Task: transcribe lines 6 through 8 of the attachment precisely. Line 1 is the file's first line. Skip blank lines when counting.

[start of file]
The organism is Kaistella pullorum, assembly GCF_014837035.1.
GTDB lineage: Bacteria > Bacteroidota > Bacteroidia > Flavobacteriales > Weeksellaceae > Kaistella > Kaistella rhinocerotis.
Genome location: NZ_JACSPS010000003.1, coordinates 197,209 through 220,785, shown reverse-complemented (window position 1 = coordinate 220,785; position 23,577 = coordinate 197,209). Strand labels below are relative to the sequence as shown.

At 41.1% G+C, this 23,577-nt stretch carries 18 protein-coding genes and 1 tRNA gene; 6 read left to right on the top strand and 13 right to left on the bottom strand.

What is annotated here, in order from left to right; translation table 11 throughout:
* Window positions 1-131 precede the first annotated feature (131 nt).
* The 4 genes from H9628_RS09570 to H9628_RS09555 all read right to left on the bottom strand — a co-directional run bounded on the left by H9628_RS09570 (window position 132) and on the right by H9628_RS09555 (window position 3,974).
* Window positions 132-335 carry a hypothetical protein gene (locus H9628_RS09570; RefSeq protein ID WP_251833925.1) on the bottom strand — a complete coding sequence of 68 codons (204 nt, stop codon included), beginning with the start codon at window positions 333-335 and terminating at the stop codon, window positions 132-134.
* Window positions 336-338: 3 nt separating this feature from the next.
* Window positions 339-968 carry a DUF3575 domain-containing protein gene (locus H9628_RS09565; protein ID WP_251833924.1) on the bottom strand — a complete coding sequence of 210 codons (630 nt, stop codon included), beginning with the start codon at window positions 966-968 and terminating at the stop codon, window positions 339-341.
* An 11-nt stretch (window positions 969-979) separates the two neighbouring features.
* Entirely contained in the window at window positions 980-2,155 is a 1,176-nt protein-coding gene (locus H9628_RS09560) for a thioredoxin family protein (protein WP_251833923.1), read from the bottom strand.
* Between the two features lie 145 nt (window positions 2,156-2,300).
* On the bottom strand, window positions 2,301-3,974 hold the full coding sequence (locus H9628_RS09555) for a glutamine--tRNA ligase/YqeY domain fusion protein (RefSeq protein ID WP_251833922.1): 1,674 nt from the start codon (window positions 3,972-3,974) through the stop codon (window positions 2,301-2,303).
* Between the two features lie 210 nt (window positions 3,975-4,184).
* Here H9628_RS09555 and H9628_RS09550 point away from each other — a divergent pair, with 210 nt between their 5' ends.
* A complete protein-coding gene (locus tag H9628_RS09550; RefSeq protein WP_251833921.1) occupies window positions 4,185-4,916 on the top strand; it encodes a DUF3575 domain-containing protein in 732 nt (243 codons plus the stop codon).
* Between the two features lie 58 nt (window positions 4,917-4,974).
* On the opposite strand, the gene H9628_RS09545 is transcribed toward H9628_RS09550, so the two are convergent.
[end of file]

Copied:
* Window positions 1-131 precede the first annotated feature (131 nt).
* The 4 genes from H9628_RS09570 to H9628_RS09555 all read right to left on the bottom strand — a co-directional run bounded on the left by H9628_RS09570 (window position 132) and on the right by H9628_RS09555 (window position 3,974).
* Window positions 132-335 carry a hypothetical protein gene (locus H9628_RS09570; RefSeq protein ID WP_251833925.1) on the bottom strand — a complete coding sequence of 68 codons (204 nt, stop codon included), beginning with the start codon at window positions 333-335 and terminating at the stop codon, window positions 132-134.